Magazine article Drug Topics

New Prescription Product Takes Aim at Facial Hair

Magazine article Drug Topics

New Prescription Product Takes Aim at Facial Hair

Article excerpt

For the female population, there's probably nothing more embarrassing than excess hair just about anywhere. In hopes of removing these cosmetically unappealing strands, women have faithfully plucked, shaved, waxed, burned, electrocuted, and lasered various parts of their bodies. But how about preventing hair from growing in the first place? Well, a newly approved product may do just that. And if your patients ask about it, don't bother directing them to one of the over-the-counter aisles-tell them they need a prescription.

The first Rx product of its kind, Vaniqa (eflornithine HCl) cream 13.9% was recently approved for reduction of unwanted facial growth in women. Marketed by BristolMyers Squibb and Gillette Co., the drug is actually an antineoplastic and antiprotozoal compound that's already approved in oral form for African sleeping sickness. Eflornithine has also been under investigation for various other conditions, including Pneumocystis carinii pneumonia, malignancies, and psoriasis.

The agent's unique new indication appears to have originated from observations made during oral use of the drug. Studies in the literature have reported inhibition of an enzyme known as ornithine decarboxylase (ODC) in human skin following oral dosing of eflornithine. This ODC enzyme is believed to be necessary for synthetic functions and cell division. Thus, inhibiting ODC would affect the rate of hair growth.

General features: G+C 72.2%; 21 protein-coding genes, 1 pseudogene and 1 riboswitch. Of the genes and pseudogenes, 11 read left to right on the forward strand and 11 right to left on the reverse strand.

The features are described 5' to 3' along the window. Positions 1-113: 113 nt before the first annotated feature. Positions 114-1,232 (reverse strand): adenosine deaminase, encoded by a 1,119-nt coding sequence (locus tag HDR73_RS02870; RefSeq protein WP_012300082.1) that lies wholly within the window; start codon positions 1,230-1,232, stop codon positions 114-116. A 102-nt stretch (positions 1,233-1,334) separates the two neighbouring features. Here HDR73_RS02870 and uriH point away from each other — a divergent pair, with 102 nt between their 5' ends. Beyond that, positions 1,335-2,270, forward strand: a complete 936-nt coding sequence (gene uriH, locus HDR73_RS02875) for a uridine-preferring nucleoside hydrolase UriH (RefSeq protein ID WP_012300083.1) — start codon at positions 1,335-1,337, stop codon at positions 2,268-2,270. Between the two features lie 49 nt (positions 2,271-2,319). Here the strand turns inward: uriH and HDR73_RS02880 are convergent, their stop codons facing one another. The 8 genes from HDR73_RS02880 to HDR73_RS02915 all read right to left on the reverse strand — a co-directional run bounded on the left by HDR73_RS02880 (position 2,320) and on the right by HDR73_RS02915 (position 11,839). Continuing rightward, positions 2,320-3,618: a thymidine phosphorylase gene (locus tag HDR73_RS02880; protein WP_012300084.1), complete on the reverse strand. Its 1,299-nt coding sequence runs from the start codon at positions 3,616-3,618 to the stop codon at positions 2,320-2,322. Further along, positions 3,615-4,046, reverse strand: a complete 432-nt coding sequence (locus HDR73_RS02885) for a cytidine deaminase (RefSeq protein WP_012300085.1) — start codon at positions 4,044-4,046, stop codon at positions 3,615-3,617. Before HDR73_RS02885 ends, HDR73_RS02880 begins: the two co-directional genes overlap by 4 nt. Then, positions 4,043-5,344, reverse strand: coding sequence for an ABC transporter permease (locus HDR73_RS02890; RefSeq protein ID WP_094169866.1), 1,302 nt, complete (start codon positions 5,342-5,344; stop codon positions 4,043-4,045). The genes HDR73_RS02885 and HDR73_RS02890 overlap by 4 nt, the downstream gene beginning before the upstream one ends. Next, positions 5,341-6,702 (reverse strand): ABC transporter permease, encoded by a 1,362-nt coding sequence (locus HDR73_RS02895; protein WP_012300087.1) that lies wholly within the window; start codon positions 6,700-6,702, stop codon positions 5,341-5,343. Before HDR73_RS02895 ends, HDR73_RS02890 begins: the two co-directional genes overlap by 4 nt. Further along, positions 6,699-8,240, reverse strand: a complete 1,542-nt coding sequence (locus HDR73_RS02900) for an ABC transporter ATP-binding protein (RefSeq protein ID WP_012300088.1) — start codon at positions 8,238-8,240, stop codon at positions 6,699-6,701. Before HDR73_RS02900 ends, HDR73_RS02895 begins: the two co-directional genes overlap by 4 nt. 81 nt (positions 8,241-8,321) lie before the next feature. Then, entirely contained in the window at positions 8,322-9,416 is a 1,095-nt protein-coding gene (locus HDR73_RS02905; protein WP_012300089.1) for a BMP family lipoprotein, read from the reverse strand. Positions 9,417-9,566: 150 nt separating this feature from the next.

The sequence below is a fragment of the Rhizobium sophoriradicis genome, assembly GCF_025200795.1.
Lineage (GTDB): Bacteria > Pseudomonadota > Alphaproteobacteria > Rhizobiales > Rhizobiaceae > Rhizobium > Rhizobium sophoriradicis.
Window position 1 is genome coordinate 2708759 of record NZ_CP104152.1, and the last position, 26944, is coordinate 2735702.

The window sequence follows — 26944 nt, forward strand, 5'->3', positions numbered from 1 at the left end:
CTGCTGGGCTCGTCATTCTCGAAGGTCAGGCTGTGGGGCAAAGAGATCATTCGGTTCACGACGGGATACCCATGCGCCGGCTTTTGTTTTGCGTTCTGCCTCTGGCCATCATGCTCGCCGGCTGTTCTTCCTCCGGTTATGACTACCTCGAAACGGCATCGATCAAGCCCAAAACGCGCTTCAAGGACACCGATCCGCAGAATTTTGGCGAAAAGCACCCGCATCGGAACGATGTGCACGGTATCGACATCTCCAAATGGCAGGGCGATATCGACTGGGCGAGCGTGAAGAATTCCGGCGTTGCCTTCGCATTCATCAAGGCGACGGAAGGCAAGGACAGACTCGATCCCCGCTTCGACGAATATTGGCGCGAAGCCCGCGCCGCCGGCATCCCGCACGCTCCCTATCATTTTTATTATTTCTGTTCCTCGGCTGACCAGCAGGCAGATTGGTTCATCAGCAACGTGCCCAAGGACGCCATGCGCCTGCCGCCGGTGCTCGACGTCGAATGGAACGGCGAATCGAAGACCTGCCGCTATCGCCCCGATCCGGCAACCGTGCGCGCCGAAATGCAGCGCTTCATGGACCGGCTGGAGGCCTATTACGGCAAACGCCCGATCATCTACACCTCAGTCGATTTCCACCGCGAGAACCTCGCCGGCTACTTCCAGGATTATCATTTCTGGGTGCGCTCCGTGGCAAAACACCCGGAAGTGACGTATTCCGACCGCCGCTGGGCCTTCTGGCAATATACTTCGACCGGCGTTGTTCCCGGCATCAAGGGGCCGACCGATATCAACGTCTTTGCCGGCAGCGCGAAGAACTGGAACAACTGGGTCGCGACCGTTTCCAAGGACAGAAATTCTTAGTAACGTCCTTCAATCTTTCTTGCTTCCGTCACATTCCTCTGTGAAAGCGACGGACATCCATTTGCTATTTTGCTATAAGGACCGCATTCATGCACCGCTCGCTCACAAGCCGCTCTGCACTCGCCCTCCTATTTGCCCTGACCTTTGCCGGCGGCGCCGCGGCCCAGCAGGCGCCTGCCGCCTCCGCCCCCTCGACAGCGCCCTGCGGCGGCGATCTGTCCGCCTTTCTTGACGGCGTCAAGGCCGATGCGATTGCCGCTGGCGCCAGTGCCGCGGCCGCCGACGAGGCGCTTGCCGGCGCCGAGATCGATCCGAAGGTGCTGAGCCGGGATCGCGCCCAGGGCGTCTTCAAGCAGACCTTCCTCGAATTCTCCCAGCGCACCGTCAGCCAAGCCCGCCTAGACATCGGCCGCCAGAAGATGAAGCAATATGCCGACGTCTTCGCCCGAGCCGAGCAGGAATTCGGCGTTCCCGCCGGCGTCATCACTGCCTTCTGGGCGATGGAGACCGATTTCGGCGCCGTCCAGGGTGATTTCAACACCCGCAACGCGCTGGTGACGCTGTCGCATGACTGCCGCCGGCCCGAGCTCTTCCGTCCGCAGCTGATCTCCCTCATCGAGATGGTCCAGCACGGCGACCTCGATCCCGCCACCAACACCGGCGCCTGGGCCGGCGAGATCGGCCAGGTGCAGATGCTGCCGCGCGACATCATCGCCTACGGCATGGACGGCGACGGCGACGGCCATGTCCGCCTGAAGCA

After evaluating a topical form of eflornithine, researchers found that the preparation did indeed retard the rate of hair growth. During clinical trials, eflornithine cream was shown to be effective in slowing growth of facial hair in 60% of women. "The product does take up to two months to work, and, along with using it, women should continue to use their current method of hair removal," noted investigator Marty E. Sawaya, M.D., Ph.D., dermatologist and adjunct professor, department of biochemistry and molecular biology, University of Miami.

According to product labeling, Van iqa will "improve the condition and the patient's appearance, ' but she will "likely" need to continue with her previous methods of hair removal indefinitely. The product should certainly not be mistaken for a permanent cure for unwanted hair, since studies indicate hair growth tends to approach pretreatment levels once patients stop using it.

Most commonly reported side ef feels were minor skin irritations such as temporary redness, hair bumps, stinging, burning, tingling, acne, or rash. …

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